Journal Article


Eating with children : a practice theoretical study of foodwork in transitioning to parenthood

Abstract

This paper explores how the transition to parenthood reshapes foodwork in families by drawing on ethnographic, longitudinal research conducted with parents of young children in the south-east of England. It utilizes the conceptual framework offered by practice theory and unpacks how parents’ interpretations, techniques, and emotions surrounding eating transform as feeding and eating become routinized. The findings demonstrate the profound influence of feeding young children on the perception and practice of commensality at home. Mealtimes are increasingly recognized as crucial moments for transmitting manners and tastes across generations. Moreover, the analysis reveals that caregiving and other practices have a ripple effect on adults’ eating practices, leading to changes in their food priorities, meal schedules, practical arrangements, and even the division of labor along gender lines. The findings underline the complexity of implementing institutional advice, for instance on “good” child feeding, as it requires changes in parents’ own food practices and emotional relationships with food. By emphasizing the lived experiences of practitioners, this paper supports the growing call to incorporate identities, such as gender, into practice theoretical analysis, ultimately enhancing our understanding of how practices evolve and endure.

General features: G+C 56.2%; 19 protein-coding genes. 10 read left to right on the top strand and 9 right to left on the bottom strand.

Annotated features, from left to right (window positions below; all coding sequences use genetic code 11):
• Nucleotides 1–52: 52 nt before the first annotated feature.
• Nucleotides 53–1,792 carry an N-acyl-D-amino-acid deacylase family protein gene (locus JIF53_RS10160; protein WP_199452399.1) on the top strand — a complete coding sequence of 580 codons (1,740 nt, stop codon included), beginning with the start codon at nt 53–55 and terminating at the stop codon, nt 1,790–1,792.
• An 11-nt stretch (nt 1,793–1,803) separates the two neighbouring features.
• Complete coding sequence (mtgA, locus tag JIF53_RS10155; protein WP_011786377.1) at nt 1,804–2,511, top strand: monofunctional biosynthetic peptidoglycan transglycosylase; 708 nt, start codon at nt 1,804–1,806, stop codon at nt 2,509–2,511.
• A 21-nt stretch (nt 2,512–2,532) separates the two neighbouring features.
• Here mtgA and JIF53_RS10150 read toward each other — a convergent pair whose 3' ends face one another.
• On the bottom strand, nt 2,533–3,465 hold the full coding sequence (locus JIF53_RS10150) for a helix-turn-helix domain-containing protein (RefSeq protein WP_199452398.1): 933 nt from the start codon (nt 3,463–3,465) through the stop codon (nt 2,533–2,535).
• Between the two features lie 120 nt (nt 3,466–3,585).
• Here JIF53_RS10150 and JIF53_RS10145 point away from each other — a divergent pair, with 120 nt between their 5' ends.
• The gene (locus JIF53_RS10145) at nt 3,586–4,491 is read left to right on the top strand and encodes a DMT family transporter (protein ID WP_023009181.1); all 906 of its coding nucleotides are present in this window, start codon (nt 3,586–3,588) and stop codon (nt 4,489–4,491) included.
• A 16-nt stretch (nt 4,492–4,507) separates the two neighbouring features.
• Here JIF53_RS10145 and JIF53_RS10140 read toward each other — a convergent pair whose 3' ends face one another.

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Authors

Karademir Hazir, Irmak

Oxford Brookes departments

School of Law and Social Sciences

Dates

Year of publication: 2024
Date of RADAR deposit: 2024-01-18


Creative Commons License This work is licensed under a Creative Commons Attribution-NonCommercial-NoDerivatives 4.0 International License


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